The most noticeable regions for these signs include the base of the tail, the lower back, inner thighs, the lower abdomen, and the sides. The base of their ears and the underside of the throat may also show these symptoms.

Signs your cat has fleas

Cats are often the culprits when it comes to bringing in an infestation, as they don’t always show signs of having fleas. Here are some things you might spot

  • Cats may frequently groom or lick themselves.
  • Skin might have sore areas.
  • Bald patches or areas of short hair where they’ve overgroomed, especially at the tail base and lower back.
  • Cats may seem more restless or agitated – sometimes their fur ‘twitches’
  • Seeing adult fleas moving in the fur, especially in thinly-haired areas like armpits or belly
  • Cats might roll or writhe, trying to relieve itching sensations

Signs your cat has flea allergy (FAD)

Flea-allergic dermatitis (FAD) is a reaction to flea saliva in cats. When bitten by a flea, cats with FAD undergo severe itching and display a distinct rash. This rash often feels gritty under the fur and usually appears on their head, neck, belly, and back legs. Cats coping with FAD may:

  • Excessively scratch, lick, and bite their skin.
  • Develop red, sore, infected areas on their body.
  • In extreme cases, suffer from a condition named ‘eosinophilic dermatitis’.

Flea allergic dermatitis needs treatment by a veterinarian as these cats often have secondary skin infections and their itch needs medication. Moving forward, it will be essential to ensure these cats don’t get fleas in future – the rest of the course will be helpful there!

Signs of fleas in the house

If your pets have fleas, and they’ve been indoors, you can guarantee that there are fleas in your house. But if your pets don’t show many signs of fleas, you might spot signs of fleas in your house before you spot them on your pets. These signs include:

  • Finding flea dirt on pet bedding or furniture.
  • Observing fleas actively jumping on carpets or furniture.
  • Human family members might get bitten, mostly around ankles or legs.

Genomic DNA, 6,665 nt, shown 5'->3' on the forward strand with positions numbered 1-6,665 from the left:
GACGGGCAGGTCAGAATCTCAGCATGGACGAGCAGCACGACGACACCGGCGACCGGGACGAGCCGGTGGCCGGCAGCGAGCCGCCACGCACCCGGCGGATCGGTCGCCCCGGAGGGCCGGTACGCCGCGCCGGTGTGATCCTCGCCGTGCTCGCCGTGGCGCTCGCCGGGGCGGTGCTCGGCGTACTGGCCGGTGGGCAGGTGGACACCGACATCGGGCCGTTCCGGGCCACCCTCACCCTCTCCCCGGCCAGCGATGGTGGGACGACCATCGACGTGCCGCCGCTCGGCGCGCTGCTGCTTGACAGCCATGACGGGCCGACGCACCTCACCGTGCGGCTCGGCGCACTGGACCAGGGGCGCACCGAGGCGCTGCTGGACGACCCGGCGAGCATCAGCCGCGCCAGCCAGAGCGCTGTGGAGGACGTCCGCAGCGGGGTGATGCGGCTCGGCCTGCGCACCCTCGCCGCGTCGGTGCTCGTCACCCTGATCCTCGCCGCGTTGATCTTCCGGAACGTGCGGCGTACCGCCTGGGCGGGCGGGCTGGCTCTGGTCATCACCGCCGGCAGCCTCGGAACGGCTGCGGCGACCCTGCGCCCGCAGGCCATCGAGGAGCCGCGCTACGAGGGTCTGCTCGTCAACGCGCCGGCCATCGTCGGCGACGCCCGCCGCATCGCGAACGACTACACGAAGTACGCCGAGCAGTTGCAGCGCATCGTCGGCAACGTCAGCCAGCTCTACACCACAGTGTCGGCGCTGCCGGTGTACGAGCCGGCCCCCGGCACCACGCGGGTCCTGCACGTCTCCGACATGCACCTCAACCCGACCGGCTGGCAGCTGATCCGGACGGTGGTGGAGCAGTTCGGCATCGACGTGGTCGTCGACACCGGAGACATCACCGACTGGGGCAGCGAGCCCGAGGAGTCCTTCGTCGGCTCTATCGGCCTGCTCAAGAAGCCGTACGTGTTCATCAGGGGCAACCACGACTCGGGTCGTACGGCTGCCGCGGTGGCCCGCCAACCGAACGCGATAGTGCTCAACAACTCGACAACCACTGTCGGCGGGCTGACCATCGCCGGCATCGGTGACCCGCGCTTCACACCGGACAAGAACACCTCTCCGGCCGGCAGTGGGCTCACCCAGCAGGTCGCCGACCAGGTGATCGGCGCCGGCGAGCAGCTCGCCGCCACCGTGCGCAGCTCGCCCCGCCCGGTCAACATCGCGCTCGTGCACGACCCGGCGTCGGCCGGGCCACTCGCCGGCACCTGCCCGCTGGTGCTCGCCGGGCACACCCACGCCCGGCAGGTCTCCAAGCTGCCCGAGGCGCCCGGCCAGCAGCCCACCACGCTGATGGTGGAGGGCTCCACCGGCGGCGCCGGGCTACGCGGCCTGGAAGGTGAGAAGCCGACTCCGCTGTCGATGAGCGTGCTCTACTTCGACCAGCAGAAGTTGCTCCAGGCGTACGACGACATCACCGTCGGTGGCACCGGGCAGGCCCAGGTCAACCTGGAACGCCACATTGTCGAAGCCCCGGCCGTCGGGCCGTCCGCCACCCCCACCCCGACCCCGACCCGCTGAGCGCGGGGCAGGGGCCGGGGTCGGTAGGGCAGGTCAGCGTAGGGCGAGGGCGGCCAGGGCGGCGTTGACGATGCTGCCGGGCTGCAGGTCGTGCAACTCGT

Flea bites on humans

Fleas prefer pets to humans, but if there’s a bad infestation or pets are in short supply, they can bite humans.

  • Appearance of small, red, and itchy raised spots.
  • Bites often group in clusters or line patterns.
  • Common areas of bites include ankles, waist, armpits, or the bends of elbows and knees.
  • Scratching these bites excessively can lead to secondary infections.

Are fleas a problem?

Other than their annoying itch (especially if you’re unlucky enough to have an allergy!), fleas can also carry diseases into your home. These include:

  • Bartonellosis or ‘cat scratch disease’, a bacterial disease that can cause headaches and fever in humans
  • Tapeworm, which is carried by fleas
  • Feline infections anaemia (caused by small bacteria called Mycoplasmas)


Fleas are small insects that jump onto our pets and feed on their blood. It’s fairly rare to spot an actual flea, since they don’t spend much time out in the open. More commonly, you’ll see flea dirt (aka flea poo) and itching or grooming as the first signs of a problem. Some pets are allergic to fleas, and only need to be bitten by one flea to have an extreme reaction – we call this ‘flea allergic dermatitis’.

Key Takeaway

Fleas are not the only cause of itching in pets, but they’re one of the most common ones. You don’t have to see live fleas for them to be causing a problem for your pets.